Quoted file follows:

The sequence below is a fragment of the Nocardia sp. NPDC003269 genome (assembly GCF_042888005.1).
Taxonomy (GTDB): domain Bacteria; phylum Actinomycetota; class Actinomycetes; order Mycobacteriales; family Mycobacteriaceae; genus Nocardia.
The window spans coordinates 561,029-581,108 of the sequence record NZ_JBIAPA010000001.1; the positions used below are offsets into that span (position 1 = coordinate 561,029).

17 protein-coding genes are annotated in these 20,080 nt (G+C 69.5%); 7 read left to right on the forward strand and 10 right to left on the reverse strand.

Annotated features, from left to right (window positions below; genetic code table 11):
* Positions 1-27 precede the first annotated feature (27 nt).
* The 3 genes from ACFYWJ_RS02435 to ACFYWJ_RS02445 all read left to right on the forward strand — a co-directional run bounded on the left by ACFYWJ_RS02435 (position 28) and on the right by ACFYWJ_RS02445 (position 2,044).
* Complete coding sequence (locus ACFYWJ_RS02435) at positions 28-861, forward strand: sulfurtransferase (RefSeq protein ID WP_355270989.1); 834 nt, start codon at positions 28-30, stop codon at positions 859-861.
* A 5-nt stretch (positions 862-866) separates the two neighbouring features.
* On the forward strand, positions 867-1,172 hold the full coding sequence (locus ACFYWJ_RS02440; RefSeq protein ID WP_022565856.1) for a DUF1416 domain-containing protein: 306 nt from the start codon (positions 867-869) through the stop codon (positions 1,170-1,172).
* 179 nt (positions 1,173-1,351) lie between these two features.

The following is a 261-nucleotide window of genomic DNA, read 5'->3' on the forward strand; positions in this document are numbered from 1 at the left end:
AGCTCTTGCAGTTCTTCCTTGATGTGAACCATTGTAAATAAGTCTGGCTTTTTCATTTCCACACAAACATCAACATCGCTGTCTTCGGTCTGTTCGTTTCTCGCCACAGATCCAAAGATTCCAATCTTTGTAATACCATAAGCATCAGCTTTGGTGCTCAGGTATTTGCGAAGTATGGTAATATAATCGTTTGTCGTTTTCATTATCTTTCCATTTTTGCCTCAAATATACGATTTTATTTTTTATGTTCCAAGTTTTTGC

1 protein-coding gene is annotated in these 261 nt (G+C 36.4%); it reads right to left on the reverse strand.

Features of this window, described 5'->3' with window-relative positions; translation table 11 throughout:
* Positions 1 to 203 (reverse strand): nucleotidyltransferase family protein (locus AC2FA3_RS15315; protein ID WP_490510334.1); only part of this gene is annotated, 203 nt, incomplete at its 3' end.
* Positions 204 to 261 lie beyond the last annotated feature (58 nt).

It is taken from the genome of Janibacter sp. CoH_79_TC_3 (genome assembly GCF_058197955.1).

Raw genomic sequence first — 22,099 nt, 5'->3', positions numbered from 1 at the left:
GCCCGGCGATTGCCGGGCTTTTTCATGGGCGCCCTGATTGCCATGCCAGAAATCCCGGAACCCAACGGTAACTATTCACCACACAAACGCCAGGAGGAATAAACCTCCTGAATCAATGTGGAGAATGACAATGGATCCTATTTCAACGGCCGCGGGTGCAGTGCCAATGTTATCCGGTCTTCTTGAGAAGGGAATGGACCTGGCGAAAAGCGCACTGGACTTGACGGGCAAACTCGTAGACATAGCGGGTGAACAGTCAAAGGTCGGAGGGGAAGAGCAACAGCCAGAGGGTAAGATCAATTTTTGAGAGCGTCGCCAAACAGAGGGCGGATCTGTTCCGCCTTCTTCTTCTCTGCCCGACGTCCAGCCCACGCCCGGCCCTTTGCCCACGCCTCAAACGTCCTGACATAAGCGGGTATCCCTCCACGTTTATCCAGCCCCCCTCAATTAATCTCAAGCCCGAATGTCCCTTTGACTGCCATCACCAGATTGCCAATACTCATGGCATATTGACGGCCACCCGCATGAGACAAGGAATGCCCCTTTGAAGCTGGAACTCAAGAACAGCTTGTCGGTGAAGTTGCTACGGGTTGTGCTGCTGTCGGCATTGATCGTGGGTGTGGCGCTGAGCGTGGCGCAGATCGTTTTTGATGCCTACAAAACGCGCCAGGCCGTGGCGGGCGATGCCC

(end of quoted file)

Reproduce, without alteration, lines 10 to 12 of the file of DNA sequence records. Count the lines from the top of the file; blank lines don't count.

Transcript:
* On the forward strand, positions 867-1,172 hold the full coding sequence (locus ACFYWJ_RS02440; RefSeq protein ID WP_022565856.1) for a DUF1416 domain-containing protein: 306 nt from the start codon (positions 867-869) through the stop codon (positions 1,170-1,172).
* 179 nt (positions 1,173-1,351) lie between these two features.

The following is a 261-nucleotide window of genomic DNA, read 5'->3' on the forward strand; positions in this document are numbered from 1 at the left end: